Studying French presents exciting opportunities for the future. Imagine doing your dream job abroad! You could live in Paris, Africa, the Caribbean or on a beautiful island in the Indian Ocean if you speak French. Holidays abroad are much more enjoyable if you don’t have any problems being understood by the locals. Add to this the fact that having a Modern Language under your belt is increasingly seen by universities and employers as the sign or a well-rounded, intelligent young person.
French in the First to Third Form is all about laying the foundations for future success in the subject. We believe passionately in instilling a fundamental understanding of the grammar of the language from Jour-J. Supported by sound cognitive science, we have teamed up with Language Cubes Ltd to provide a unique grammatical grounding in the language for all beginners. We add to this the explicit teaching of phonics, building on the methods the pupils will have used in acquiring language skills in English at primary school.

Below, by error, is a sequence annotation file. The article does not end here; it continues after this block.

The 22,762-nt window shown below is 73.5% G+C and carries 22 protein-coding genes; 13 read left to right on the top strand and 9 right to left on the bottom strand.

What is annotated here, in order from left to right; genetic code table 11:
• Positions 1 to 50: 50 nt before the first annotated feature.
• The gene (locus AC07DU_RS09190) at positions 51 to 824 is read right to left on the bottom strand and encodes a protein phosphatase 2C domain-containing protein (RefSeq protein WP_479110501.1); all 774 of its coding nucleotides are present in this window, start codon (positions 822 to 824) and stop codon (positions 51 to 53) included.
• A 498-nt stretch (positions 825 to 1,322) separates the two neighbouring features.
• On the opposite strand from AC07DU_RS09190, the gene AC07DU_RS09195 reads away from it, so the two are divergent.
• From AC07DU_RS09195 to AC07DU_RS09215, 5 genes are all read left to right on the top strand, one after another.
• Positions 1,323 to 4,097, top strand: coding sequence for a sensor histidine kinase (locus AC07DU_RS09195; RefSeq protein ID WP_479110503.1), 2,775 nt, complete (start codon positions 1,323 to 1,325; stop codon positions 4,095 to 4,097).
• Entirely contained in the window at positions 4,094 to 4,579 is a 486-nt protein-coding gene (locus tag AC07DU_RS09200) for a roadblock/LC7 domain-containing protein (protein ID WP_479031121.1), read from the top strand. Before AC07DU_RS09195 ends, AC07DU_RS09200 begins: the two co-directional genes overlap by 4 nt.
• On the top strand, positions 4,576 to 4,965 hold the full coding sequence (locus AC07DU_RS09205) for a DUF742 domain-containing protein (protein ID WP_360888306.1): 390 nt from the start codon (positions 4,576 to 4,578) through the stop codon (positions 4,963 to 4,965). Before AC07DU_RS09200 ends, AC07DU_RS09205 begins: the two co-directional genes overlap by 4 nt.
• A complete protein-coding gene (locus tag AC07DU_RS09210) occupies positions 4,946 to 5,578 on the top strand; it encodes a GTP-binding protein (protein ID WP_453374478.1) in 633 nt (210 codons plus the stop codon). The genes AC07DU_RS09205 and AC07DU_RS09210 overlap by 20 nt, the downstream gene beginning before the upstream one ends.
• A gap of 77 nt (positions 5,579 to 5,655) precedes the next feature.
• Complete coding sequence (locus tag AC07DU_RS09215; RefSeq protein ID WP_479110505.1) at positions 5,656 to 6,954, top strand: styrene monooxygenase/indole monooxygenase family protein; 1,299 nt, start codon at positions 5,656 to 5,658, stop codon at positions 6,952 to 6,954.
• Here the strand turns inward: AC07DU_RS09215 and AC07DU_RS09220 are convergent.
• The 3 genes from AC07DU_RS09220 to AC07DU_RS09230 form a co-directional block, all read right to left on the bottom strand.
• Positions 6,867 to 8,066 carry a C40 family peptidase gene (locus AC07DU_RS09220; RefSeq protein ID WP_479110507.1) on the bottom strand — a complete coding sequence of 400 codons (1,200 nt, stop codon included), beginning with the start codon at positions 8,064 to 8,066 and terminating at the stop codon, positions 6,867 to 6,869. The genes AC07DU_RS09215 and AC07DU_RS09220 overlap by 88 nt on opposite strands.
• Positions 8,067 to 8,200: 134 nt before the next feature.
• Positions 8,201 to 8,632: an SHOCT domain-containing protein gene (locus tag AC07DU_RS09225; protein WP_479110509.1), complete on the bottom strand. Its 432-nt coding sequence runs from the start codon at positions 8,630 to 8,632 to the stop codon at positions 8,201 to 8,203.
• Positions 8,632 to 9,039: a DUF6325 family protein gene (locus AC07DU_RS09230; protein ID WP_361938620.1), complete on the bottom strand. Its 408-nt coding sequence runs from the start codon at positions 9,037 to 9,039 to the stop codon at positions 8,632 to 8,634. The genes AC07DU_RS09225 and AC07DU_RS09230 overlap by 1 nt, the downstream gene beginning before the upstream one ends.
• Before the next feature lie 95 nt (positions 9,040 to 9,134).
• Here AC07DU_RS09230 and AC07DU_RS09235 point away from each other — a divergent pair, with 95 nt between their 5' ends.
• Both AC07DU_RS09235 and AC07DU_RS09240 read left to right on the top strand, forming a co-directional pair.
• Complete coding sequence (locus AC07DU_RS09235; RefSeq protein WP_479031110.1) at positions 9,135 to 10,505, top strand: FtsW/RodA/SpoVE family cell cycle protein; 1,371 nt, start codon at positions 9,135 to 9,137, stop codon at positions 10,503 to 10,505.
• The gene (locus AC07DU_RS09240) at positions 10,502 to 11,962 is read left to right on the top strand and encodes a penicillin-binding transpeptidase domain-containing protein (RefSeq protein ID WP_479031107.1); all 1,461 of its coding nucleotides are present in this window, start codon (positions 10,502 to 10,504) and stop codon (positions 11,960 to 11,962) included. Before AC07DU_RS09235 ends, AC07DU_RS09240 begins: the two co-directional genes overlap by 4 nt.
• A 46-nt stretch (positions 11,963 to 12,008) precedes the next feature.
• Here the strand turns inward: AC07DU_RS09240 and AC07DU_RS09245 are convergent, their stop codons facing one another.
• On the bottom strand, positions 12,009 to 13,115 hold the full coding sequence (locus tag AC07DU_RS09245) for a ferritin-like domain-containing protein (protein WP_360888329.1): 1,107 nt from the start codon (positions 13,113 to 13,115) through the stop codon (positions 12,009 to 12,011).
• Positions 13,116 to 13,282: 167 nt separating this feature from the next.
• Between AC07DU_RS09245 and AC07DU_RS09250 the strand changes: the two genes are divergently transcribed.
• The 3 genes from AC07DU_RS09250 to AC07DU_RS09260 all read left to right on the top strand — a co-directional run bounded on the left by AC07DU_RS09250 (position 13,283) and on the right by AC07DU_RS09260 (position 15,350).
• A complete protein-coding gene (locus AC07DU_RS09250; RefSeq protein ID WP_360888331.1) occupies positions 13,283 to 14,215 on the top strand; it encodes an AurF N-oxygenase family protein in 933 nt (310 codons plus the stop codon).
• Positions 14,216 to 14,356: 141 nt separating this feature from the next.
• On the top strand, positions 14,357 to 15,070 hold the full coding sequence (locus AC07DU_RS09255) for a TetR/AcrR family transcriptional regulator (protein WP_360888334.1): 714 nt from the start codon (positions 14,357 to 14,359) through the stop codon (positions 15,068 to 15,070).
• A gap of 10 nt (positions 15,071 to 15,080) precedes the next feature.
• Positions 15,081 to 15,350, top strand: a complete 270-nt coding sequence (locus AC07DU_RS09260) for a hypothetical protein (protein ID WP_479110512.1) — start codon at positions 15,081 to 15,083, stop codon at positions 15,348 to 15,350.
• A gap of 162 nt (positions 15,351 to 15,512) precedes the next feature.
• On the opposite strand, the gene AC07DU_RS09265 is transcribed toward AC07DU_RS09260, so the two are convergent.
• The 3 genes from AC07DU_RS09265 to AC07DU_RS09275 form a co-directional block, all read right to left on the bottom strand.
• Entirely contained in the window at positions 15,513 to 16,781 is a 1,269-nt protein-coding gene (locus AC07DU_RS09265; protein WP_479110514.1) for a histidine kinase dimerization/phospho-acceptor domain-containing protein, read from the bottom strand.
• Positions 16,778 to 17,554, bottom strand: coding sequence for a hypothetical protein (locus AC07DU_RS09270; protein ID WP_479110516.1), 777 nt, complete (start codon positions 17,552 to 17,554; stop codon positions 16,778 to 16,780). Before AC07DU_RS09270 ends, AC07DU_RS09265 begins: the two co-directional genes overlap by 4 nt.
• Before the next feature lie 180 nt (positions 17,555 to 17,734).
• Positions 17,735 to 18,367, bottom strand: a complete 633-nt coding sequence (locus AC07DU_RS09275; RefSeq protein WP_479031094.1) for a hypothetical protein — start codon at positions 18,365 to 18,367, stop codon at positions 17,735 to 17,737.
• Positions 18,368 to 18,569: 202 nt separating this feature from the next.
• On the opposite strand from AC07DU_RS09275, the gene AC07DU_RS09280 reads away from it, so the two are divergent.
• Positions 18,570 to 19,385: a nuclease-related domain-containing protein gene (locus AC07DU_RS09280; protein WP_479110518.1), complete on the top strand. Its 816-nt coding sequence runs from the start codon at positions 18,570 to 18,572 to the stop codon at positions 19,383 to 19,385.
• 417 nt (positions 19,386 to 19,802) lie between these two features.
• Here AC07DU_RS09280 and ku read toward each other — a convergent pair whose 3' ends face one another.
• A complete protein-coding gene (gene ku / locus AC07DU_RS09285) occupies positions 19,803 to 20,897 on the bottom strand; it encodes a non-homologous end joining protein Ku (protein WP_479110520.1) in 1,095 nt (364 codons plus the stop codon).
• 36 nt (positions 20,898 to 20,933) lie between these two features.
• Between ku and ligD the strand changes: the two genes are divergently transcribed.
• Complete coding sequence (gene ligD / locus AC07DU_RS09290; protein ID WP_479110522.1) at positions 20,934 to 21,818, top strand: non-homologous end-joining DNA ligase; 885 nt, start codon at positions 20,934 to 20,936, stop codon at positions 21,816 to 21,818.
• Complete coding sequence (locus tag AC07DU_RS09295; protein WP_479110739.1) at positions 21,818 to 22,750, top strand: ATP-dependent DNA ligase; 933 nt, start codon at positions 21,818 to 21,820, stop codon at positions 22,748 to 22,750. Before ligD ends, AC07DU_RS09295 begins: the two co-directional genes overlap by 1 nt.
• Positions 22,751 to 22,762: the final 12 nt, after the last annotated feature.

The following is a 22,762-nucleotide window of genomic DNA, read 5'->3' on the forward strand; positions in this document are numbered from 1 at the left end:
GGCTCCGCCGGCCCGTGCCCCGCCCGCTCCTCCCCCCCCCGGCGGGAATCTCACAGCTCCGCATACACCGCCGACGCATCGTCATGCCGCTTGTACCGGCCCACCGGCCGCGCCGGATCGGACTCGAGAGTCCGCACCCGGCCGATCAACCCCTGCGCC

Alongside this innovative approach, pupils will cover all the expected areas of an elementary French curriculum, ranging from being able to talk about one’s family, friends and social activities to ordering food and drinks in cafés and restaurants.
All pupils in the Third Form will have the opportunity to use their French in a combat situation during the annual Battlefields Tour. We take one day away from their history to give the pupils the chance to try their French out for real in a range of challenges: buying their lunch from a market; ordering a soft drink or an ice cream in a café; finding their way around town.
Pupils are taught by the following teachers:
Mr Williams (Head of Languages – BA Manchester) has over twenty years’ experience teaching modern and classical languages in leading independent schools. He has lived in France and works as a First World War battlefield guide in his spare time. He is also a Mastermind grand finalist.
Miss Harris (Teacher of French - MA Edinburgh) has a passion for teaching French, having previously lived and taught in Belgium. She says she loves the “lightbulb moment” when pupils understand how to translate a sentence or pronounce a new word. Outside school she plays netball competitively, having represented her region in basketball when she lived in Belgium.